The Ambassador in Venezuela (Corrigan) to the Secretary of State

No. 4615

Subject: Decentralization Plan:—Review of Activities During the Second Quarter of 1943.


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Problems Solved and Pending

During the first three months of decentralization in Venezuela, the majority of the problems inherent to the implantation of such a system [Page 300] in a Latin American country have been to a large degree solved. Lack of statistical experience, poor communications and untrained personnel have been the great obstacles to the smooth functioning of the Decentralization Plan and these factors, combined with a continued lack of vision in Venezuelan trade circles, must still be contended with before it can be said that the Plan is in “successful operation”. The reinstating of the Maracaibo Regional Commission, for example, despite what political benefits may result, has not proved to be of any practical advantage to the Import Recommendation procedure but rather an additional cause of delay in the processing of individual Recommendations.

With regard to the problems discussed in despatch No. 4146, March 30, 194326 on “Negotiations with the Venezuelan Government in Regard to the Inauguration of the Decentralization Program”, satisfactory solutions have been found in almost all instances as reported to the Department from time to time. The question of special procedures for wheat flour and newsprint has not yet reached final settlement but it is believed that with the friendly cooperation shown at all times by the members of the Commission even such knotty points will shortly be smoothed out.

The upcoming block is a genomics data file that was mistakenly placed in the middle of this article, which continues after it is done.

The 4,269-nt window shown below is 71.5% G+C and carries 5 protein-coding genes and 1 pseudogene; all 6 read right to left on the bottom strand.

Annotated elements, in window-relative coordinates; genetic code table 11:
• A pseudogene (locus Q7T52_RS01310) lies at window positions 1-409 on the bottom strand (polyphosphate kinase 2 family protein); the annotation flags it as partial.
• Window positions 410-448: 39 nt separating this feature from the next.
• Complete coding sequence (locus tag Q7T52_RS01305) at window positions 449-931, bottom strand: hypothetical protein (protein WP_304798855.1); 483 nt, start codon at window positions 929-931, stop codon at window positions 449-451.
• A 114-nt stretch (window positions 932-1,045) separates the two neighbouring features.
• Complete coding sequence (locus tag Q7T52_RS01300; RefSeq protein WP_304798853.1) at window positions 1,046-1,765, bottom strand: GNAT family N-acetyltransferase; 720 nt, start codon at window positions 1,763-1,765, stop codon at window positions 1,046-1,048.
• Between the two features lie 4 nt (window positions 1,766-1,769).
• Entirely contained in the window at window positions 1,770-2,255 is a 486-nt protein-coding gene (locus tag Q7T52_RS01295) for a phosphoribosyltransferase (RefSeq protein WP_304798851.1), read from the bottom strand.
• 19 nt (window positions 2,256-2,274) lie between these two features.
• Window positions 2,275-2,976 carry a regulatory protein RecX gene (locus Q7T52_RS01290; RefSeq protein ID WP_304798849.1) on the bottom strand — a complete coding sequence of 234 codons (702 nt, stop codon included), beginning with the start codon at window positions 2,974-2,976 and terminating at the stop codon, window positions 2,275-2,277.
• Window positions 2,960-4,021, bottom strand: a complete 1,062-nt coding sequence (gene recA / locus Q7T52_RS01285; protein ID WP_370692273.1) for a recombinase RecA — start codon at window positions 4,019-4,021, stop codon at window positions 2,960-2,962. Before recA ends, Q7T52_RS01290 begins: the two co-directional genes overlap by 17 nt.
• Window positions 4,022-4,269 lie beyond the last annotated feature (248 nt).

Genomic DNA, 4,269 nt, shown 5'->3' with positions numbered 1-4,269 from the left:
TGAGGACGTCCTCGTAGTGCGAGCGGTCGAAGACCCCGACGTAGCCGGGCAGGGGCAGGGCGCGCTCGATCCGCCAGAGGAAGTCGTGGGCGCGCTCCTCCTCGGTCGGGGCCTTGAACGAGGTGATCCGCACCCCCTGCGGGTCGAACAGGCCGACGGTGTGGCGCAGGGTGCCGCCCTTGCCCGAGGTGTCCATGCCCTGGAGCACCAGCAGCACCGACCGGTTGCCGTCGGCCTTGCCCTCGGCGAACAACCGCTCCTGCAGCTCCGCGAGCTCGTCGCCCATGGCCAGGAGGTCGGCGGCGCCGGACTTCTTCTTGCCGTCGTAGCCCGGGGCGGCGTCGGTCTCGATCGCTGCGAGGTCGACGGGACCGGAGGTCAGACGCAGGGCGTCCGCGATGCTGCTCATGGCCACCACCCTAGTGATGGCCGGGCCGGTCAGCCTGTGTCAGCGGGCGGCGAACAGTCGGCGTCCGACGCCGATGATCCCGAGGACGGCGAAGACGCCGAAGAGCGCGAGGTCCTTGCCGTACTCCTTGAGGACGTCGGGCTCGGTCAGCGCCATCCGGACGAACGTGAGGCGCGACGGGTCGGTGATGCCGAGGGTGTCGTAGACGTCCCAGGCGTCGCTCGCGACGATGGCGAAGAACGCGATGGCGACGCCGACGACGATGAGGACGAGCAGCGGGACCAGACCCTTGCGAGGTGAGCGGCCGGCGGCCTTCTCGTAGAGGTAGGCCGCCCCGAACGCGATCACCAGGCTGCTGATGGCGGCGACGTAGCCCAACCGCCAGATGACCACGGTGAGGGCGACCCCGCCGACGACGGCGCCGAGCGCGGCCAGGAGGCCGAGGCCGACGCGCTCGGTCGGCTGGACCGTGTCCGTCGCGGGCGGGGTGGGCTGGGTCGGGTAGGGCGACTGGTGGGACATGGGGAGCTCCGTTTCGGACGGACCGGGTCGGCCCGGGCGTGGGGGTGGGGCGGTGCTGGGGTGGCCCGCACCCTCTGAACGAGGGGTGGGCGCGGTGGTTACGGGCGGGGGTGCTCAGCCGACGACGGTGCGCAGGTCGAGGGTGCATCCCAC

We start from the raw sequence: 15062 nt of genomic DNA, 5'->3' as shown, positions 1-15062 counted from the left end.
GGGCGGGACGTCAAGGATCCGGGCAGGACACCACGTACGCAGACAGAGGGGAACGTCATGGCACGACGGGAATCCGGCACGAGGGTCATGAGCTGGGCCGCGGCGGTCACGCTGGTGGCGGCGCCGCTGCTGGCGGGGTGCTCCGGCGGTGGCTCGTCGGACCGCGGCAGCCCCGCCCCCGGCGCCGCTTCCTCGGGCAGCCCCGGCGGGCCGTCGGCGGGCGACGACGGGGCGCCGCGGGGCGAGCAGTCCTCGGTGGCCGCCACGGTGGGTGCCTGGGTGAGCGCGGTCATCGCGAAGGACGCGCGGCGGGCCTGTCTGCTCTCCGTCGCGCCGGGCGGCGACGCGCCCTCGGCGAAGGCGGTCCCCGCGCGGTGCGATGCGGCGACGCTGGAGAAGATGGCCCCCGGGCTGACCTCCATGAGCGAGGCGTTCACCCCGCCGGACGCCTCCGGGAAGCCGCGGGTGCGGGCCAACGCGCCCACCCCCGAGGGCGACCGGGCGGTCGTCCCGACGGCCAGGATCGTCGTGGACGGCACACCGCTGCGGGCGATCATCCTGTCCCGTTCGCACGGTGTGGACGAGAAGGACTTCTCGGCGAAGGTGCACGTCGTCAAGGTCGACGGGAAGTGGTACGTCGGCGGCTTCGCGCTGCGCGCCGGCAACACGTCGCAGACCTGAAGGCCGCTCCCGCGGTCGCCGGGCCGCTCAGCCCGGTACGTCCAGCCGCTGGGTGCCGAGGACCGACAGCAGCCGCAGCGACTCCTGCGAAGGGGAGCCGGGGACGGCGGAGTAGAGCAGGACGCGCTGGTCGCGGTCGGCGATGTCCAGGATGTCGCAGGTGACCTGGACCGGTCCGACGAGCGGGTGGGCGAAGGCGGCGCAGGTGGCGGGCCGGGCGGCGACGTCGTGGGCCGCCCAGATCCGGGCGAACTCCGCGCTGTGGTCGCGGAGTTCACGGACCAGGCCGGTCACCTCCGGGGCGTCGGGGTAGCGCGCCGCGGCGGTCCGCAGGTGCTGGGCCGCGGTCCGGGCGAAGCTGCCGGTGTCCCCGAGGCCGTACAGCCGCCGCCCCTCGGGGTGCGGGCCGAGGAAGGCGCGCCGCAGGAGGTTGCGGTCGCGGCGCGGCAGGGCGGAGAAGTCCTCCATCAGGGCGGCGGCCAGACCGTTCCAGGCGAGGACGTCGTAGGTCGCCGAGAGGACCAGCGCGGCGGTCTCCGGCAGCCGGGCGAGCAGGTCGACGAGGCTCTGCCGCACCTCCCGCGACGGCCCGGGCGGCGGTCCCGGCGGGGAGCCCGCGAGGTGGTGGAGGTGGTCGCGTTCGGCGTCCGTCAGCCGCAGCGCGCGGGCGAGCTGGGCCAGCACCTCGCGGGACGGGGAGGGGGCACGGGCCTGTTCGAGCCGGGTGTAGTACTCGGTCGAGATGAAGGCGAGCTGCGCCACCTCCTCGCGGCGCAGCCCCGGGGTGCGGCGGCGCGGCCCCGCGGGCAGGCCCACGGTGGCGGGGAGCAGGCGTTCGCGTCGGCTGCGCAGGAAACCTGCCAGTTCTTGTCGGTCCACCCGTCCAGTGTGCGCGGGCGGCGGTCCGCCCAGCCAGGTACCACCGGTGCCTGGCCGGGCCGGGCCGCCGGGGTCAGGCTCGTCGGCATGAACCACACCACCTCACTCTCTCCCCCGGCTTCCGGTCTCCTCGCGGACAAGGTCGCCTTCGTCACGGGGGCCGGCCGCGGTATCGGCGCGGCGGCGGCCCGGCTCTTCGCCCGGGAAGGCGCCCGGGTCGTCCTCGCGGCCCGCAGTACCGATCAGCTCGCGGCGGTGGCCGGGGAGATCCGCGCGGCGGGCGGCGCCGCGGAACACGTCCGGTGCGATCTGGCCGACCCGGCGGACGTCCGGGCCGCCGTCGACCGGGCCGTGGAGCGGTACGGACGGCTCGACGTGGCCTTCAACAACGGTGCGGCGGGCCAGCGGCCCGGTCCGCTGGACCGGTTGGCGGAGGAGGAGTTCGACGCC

The Commission has, of course, been under considerable strain in seeking to understand and apply equitably the Controlled Materials Plan estimates of supply which have presented infinite complications in the distribution of supplies and cargo tonnage. Yet this problem is being worked out and, with time, should become reasonably easy for the Commission to handle. Another stumbling block to smooth progress has been the time element involved in distributing allocations, once they are announced, throughout the Republic and securing sufficient Import Recommendations to cover the estimates before the quarterly dead-line is passed.

Despite future difficulties that cannot be overlooked, it is believed that as more weeks pass and the Commission—as well as the trade—becomes more accustomed to this new procedure in export-import control, decentralization should work satisfactorily in Venezuela. But this will be so only insofar as the Washington agencies maintain a straight line of action and avoid unilateral or unannounced steps which most naturally throw the local set-up into confusion, until sufficient telegrams have been exchanged to bring order out of momentary chaos.

It may be reiterated here that, as stated in my airgram A–330, June 17, 5:15 p.m.,27 the Import Control Commission looks to the Embassy and, through it, the Department of State to make Venezuela’s position clear in the face of unilateral action on the part of other agencies of the United States Government.

Respectfully yours,

Frank P. Corrigan
  1. Not printed, but see footnote 3, p. 291, and footnote 13, p. 293.
  2. Not printed.